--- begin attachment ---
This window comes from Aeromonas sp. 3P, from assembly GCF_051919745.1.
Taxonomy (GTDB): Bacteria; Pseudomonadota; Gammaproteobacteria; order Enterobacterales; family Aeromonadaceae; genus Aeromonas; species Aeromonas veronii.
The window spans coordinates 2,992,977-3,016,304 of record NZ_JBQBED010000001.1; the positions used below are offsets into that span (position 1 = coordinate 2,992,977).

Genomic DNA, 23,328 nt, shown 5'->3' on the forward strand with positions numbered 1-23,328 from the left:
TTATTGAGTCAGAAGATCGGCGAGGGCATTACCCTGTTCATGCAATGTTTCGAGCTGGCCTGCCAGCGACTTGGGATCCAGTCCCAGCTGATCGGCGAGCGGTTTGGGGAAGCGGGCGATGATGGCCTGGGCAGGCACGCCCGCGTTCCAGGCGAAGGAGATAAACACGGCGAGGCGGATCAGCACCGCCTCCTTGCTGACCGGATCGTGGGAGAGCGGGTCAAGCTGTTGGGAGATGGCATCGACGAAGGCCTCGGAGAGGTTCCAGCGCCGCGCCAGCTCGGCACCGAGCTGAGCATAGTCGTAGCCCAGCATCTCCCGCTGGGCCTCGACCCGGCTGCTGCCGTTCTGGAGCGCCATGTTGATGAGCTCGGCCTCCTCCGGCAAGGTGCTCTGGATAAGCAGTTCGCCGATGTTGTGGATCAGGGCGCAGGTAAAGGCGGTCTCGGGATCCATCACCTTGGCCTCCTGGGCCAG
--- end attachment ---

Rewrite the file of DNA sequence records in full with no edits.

This window comes from Aeromonas sp. 3P, from assembly GCF_051919745.1.
Taxonomy (GTDB): Bacteria; Pseudomonadota; Gammaproteobacteria; order Enterobacterales; family Aeromonadaceae; genus Aeromonas; species Aeromonas veronii.
The window spans coordinates 2,992,977-3,016,304 of record NZ_JBQBED010000001.1; the positions used below are offsets into that span (position 1 = coordinate 2,992,977).

Genomic DNA, 23,328 nt, shown 5'->3' on the forward strand with positions numbered 1-23,328 from the left:
TTATTGAGTCAGAAGATCGGCGAGGGCATTACCCTGTTCATGCAATGTTTCGAGCTGGCCTGCCAGCGACTTGGGATCCAGTCCCAGCTGATCGGCGAGCGGTTTGGGGAAGCGGGCGATGATGGCCTGGGCAGGCACGCCCGCGTTCCAGGCGAAGGAGATAAACACGGCGAGGCGGATCAGCACCGCCTCCTTGCTGACCGGATCGTGGGAGAGCGGGTCAAGCTGTTGGGAGATGGCATCGACGAAGGCCTCGGAGAGGTTCCAGCGCCGCGCCAGCTCGGCACCGAGCTGAGCATAGTCGTAGCCCAGCATCTCCCGCTGGGCCTCGACCCGGCTGCTGCCGTTCTGGAGCGCCATGTTGATGAGCTCGGCCTCCTCCGGCAAGGTGCTCTGGATAAGCAGTTCGCCGATGTTGTGGATCAGGGCGCAGGTAAAGGCGGTCTCGGGATCCATCACCTTGGCCTCCTGGGCCAG